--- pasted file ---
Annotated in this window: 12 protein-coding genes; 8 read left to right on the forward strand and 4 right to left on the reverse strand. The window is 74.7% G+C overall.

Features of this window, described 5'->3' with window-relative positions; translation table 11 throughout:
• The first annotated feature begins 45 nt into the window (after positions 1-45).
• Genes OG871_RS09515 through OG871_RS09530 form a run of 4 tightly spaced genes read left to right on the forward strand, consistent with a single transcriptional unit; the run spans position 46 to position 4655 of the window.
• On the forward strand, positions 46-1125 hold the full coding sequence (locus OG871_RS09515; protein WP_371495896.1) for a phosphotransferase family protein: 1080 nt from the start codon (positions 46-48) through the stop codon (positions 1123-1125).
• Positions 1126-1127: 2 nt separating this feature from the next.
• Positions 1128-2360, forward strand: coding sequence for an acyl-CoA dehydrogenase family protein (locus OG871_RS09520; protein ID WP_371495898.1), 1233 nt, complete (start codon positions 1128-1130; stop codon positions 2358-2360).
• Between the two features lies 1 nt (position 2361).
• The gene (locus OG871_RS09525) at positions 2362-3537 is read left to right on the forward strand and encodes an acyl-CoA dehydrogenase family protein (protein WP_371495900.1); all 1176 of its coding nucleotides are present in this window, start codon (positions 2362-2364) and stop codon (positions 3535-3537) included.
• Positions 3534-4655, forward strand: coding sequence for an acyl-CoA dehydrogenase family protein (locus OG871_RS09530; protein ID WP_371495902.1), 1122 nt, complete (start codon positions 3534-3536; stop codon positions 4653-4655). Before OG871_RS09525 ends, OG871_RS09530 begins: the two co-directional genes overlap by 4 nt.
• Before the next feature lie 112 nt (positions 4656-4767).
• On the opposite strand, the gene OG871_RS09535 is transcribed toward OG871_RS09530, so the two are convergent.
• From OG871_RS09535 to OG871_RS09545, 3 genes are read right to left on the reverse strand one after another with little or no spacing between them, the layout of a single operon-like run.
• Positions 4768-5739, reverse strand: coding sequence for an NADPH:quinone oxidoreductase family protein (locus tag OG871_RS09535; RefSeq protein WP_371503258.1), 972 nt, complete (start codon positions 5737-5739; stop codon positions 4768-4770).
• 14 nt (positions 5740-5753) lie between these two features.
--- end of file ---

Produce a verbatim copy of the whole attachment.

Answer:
Annotated in this window: 12 protein-coding genes; 8 read left to right on the forward strand and 4 right to left on the reverse strand. The window is 74.7% G+C overall.

Features of this window, described 5'->3' with window-relative positions; translation table 11 throughout:
• The first annotated feature begins 45 nt into the window (after positions 1-45).
• Genes OG871_RS09515 through OG871_RS09530 form a run of 4 tightly spaced genes read left to right on the forward strand, consistent with a single transcriptional unit; the run spans position 46 to position 4655 of the window.
• On the forward strand, positions 46-1125 hold the full coding sequence (locus OG871_RS09515; protein WP_371495896.1) for a phosphotransferase family protein: 1080 nt from the start codon (positions 46-48) through the stop codon (positions 1123-1125).
• Positions 1126-1127: 2 nt separating this feature from the next.
• Positions 1128-2360, forward strand: coding sequence for an acyl-CoA dehydrogenase family protein (locus OG871_RS09520; protein ID WP_371495898.1), 1233 nt, complete (start codon positions 1128-1130; stop codon positions 2358-2360).
• Between the two features lies 1 nt (position 2361).
• The gene (locus OG871_RS09525) at positions 2362-3537 is read left to right on the forward strand and encodes an acyl-CoA dehydrogenase family protein (protein WP_371495900.1); all 1176 of its coding nucleotides are present in this window, start codon (positions 2362-2364) and stop codon (positions 3535-3537) included.
• Positions 3534-4655, forward strand: coding sequence for an acyl-CoA dehydrogenase family protein (locus OG871_RS09530; protein ID WP_371495902.1), 1122 nt, complete (start codon positions 3534-3536; stop codon positions 4653-4655). Before OG871_RS09525 ends, OG871_RS09530 begins: the two co-directional genes overlap by 4 nt.
• Before the next feature lie 112 nt (positions 4656-4767).
• On the opposite strand, the gene OG871_RS09535 is transcribed toward OG871_RS09530, so the two are convergent.
• From OG871_RS09535 to OG871_RS09545, 3 genes are read right to left on the reverse strand one after another with little or no spacing between them, the layout of a single operon-like run.
• Positions 4768-5739, reverse strand: coding sequence for an NADPH:quinone oxidoreductase family protein (locus tag OG871_RS09535; RefSeq protein WP_371503258.1), 972 nt, complete (start codon positions 5737-5739; stop codon positions 4768-4770).
• 14 nt (positions 5740-5753) lie between these two features.